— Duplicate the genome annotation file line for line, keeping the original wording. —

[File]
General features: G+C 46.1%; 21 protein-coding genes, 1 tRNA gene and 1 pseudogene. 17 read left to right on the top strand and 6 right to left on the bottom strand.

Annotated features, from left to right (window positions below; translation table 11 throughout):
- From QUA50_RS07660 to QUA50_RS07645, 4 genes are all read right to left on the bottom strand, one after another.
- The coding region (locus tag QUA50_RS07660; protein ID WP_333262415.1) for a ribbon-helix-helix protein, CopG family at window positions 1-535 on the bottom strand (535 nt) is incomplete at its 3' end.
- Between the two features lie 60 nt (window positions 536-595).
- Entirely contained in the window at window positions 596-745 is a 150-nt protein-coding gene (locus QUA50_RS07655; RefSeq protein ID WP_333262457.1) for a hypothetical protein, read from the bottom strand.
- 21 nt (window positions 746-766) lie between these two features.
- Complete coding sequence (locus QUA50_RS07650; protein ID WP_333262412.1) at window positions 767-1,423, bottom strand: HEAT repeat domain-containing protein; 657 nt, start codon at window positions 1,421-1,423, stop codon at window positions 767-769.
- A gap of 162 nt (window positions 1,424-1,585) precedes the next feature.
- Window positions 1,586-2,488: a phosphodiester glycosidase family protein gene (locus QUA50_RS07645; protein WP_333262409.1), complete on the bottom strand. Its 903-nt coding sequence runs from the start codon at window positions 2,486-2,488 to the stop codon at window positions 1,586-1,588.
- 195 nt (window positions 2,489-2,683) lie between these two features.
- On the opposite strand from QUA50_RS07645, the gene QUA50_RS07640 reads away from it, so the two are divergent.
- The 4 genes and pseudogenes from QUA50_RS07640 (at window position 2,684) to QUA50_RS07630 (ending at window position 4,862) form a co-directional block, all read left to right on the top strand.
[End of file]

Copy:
General features: G+C 46.1%; 21 protein-coding genes, 1 tRNA gene and 1 pseudogene. 17 read left to right on the top strand and 6 right to left on the bottom strand.

Annotated features, from left to right (window positions below; translation table 11 throughout):
- From QUA50_RS07660 to QUA50_RS07645, 4 genes are all read right to left on the bottom strand, one after another.
- The coding region (locus tag QUA50_RS07660; protein ID WP_333262415.1) for a ribbon-helix-helix protein, CopG family at window positions 1-535 on the bottom strand (535 nt) is incomplete at its 3' end.
- Between the two features lie 60 nt (window positions 536-595).
- Entirely contained in the window at window positions 596-745 is a 150-nt protein-coding gene (locus QUA50_RS07655; RefSeq protein ID WP_333262457.1) for a hypothetical protein, read from the bottom strand.
- 21 nt (window positions 746-766) lie between these two features.
- Complete coding sequence (locus QUA50_RS07650; protein ID WP_333262412.1) at window positions 767-1,423, bottom strand: HEAT repeat domain-containing protein; 657 nt, start codon at window positions 1,421-1,423, stop codon at window positions 767-769.
- A gap of 162 nt (window positions 1,424-1,585) precedes the next feature.
- Window positions 1,586-2,488: a phosphodiester glycosidase family protein gene (locus QUA50_RS07645; protein WP_333262409.1), complete on the bottom strand. Its 903-nt coding sequence runs from the start codon at window positions 2,486-2,488 to the stop codon at window positions 1,586-1,588.
- 195 nt (window positions 2,489-2,683) lie between these two features.
- On the opposite strand from QUA50_RS07645, the gene QUA50_RS07640 reads away from it, so the two are divergent.
- The 4 genes and pseudogenes from QUA50_RS07640 (at window position 2,684) to QUA50_RS07630 (ending at window position 4,862) form a co-directional block, all read left to right on the top strand.